There are also four spiritual divisions: brahmacharya or student life, grihastha or married life, vanaprastha or retired life and sannyasa or renounced life. As per Vaishnava teachings, if this system is properly implemented under the direction of qualified brahmanas, the result will be peace and prosperity throughout the world.

Varnashrama social divisions are based on qualities and work. If someone has the qualities of a brahmana, and if he works as a brahmana, he is accepted as a qualified brahmana. In this way, the Varnashrama system should not be confused with the corrupt caste system of India.

The current Indian system is akin to accepting the sons of a United States Supreme Court justice as Supreme Court justices themselves. Of course, that would be nonsense, as the individuals would have to be qualified. They have to attend and graduate from institutions of higher learning and pass bar exams, etc. Then they have to gain practical experience – usually as lawyers and judges on lesser platforms of jurisprudence — before even being considered for a high court appointment.

In India, people often claim to be brahmanas simply because they are born into a brahmana family, even though they do not possess the qualifications or qualities of a brahmana. In most cases they are not working as brahmanas either. The result of the corruption of the original system has been the destruction of the entire social structure in India, and, now, the rich tend to use the caste system to exploit and oppress the poor.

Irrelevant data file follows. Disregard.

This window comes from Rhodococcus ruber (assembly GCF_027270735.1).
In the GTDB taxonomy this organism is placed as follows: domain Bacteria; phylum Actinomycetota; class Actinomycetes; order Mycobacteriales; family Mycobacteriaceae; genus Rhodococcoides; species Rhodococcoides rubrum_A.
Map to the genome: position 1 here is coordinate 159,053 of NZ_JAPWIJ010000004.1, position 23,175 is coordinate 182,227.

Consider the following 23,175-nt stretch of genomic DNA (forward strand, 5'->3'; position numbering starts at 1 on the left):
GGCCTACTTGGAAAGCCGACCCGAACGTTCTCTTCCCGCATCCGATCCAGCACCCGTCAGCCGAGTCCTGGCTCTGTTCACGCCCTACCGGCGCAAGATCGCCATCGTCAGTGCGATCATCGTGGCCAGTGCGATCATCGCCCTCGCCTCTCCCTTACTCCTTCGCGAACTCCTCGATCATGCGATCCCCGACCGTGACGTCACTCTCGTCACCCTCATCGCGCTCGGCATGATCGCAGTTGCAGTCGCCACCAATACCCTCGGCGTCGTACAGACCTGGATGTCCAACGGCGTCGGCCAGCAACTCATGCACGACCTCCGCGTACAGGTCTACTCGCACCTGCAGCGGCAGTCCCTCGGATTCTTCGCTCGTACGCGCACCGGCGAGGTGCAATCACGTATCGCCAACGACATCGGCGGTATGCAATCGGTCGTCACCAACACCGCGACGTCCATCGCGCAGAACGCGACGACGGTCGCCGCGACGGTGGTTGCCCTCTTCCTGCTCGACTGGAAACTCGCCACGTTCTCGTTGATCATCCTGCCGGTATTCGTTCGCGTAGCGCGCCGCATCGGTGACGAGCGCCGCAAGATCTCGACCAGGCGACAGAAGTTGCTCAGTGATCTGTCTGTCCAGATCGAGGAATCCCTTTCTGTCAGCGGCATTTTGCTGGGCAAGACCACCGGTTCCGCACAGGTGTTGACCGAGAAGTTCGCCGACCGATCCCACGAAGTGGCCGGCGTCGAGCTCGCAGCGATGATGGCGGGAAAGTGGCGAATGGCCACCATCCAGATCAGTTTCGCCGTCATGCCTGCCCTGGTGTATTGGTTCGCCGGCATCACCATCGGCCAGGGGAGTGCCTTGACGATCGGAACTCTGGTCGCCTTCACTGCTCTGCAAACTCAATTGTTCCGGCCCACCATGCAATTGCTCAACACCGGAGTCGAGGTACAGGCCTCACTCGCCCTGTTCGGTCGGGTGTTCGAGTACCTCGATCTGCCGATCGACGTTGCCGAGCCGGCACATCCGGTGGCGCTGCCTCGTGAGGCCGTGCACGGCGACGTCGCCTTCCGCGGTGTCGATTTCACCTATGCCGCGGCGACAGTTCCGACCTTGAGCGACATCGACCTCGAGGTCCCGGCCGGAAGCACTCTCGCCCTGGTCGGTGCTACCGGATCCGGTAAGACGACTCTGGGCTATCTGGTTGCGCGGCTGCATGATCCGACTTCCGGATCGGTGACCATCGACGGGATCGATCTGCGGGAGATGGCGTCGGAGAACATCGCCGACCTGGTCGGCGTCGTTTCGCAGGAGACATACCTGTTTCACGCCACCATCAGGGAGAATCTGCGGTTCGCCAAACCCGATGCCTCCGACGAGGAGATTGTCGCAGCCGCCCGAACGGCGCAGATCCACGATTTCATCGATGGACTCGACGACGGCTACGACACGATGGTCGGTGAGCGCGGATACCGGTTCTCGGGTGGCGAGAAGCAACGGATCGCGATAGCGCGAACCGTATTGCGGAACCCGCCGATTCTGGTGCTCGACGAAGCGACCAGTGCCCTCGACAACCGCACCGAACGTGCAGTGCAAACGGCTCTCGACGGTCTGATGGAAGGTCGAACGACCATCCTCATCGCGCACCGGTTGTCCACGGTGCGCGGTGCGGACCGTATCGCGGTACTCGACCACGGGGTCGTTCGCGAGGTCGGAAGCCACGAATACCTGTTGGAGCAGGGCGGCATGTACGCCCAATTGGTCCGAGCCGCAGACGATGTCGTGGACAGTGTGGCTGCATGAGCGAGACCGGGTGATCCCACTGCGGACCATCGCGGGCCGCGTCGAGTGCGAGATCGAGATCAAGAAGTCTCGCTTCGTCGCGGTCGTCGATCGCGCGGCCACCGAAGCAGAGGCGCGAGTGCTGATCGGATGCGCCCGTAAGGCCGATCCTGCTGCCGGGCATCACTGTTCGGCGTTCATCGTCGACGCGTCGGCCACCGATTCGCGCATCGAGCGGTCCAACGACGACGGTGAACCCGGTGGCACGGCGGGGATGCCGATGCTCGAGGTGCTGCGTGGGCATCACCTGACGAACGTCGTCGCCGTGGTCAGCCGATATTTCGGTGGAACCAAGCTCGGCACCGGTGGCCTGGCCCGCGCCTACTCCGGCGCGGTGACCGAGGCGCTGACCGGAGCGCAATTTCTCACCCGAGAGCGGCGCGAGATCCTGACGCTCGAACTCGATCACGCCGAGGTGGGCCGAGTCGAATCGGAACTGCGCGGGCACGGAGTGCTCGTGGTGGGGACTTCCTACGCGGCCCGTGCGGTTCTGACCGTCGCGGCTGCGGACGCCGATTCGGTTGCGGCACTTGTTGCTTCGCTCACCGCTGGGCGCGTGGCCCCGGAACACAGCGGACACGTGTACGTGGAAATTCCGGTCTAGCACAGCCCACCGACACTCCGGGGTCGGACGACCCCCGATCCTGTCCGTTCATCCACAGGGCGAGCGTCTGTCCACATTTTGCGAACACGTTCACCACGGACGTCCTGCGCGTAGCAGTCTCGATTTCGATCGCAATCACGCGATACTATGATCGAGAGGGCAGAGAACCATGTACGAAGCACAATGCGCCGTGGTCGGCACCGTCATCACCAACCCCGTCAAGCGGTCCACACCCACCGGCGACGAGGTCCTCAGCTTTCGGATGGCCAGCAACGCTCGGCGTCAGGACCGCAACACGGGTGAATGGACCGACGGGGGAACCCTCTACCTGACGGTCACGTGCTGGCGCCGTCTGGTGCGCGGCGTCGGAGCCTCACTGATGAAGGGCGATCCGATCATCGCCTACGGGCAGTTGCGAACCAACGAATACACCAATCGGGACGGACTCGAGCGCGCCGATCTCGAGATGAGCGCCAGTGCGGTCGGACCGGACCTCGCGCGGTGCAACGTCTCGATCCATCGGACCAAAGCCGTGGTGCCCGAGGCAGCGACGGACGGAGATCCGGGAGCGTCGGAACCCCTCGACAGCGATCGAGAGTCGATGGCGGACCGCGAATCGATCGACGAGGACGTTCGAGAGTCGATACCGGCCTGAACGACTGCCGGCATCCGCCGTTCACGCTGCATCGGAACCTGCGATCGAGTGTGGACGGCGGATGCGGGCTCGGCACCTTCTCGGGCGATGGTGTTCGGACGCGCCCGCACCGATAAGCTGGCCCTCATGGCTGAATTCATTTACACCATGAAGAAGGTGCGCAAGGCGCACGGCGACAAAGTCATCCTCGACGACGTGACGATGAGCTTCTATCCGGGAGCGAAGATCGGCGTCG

In the original Varnashrama society, however, all members are equally important. An analogy comparing the social body to the human body is instrumental in explaining this. The brahmanas are the head of the body, as they possess the intelligence and give directions to the other parts of the body. The kshatriyas are likened to the arms of the body, as their business as administrators and the military is to protect the social body from threats from outside (attacks from enemies) and disruption from within.

Vaishyas are likened to the stomach that provides energy to the body. The vaishyas, as the productive class, are the farmers and businessmen who produce and distribute food to the social body. The vaishyas are also responsible for protecting the cows – vitally important in a society that looks upon cows with reverence usually reserved for one’s mother. (Vedanta considers the cow to be essentially similar to our mother, because, in our infancy, our mother gave us cow milk to drink.)

Shudras are equated with the legs as they provide the manual labor required by the social body. We look after our whole body. It is not that we attend to problems affecting the head and neglect problems in the legs. The body works as a coordinated unit, and a problem anywhere in the body causes a disruption to the proper functioning of the whole body. When that happens we must immediately attend to that problem.

The social body should work as a coordinated unit with different members of the society acting in their respective positions as brahmanas, kshatriyas, vaishyas and shudras according to their qualities. The result would be a happy, peaceful and efficient society.

Even if you do not accept the premise that we are all born with different levels of intellect, different tendencies and inclinations, you have to accept that the varna system exists contemporarily in America almost exactly as described above. We have our own brahmana caste, i.e., religious leaders and empirical philosophers – the intelligent class/caste — that offer sage advice to government and military leaders. The kshatriyas are the political and military leaders. The vaishyas are the captains of industry, and the shudras constitute the overwhelming bulk of the population – working class stiffs.